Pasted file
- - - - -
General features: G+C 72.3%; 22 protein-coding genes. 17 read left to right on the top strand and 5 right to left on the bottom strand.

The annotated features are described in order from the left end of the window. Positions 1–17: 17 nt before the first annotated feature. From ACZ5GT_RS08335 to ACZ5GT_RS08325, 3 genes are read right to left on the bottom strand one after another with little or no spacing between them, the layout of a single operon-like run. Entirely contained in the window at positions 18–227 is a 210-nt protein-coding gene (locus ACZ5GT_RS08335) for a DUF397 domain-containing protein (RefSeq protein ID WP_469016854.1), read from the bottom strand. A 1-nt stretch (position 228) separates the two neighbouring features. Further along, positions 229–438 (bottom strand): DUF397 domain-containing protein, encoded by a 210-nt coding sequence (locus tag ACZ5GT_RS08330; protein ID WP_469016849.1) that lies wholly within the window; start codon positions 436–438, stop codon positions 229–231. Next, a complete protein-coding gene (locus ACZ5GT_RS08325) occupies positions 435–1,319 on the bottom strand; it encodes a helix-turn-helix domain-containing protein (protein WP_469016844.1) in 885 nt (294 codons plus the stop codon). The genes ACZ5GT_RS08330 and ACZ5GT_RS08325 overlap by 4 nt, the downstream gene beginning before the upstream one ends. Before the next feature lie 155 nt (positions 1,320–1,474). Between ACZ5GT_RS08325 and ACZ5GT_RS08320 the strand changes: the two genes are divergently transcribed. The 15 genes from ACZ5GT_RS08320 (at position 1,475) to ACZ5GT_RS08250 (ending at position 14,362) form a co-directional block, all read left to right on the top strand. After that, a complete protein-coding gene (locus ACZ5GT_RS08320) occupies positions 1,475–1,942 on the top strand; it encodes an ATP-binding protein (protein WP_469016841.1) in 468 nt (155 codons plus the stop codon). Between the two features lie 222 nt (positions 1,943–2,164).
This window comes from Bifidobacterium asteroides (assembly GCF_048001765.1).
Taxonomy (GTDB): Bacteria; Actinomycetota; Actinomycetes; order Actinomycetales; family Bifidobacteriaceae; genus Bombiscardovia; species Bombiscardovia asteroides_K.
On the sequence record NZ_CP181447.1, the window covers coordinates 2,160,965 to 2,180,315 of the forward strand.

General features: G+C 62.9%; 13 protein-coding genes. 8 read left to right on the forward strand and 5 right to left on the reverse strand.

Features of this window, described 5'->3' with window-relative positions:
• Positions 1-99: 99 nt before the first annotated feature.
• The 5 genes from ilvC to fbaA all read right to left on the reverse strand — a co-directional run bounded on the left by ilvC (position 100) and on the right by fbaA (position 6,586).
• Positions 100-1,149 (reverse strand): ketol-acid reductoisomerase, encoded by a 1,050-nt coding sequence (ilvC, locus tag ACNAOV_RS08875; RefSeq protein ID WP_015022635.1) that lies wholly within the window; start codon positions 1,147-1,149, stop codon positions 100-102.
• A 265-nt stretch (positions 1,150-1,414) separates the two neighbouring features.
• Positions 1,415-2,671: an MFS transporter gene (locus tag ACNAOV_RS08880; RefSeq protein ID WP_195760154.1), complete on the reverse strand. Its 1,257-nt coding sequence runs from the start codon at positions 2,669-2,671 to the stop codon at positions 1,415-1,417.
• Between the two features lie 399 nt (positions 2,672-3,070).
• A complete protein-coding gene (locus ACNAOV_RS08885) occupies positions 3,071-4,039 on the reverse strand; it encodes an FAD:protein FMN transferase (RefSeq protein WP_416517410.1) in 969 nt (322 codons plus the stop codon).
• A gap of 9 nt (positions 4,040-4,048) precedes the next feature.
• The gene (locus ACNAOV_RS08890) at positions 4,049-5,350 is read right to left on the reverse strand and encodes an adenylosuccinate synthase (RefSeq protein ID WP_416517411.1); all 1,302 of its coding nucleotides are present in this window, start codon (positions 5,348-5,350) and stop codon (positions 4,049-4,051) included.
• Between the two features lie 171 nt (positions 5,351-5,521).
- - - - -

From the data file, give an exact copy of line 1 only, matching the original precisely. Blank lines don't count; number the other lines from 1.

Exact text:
General features: G+C 72.3%; 22 protein-coding genes. 17 read left to right on the top strand and 5 right to left on the bottom strand.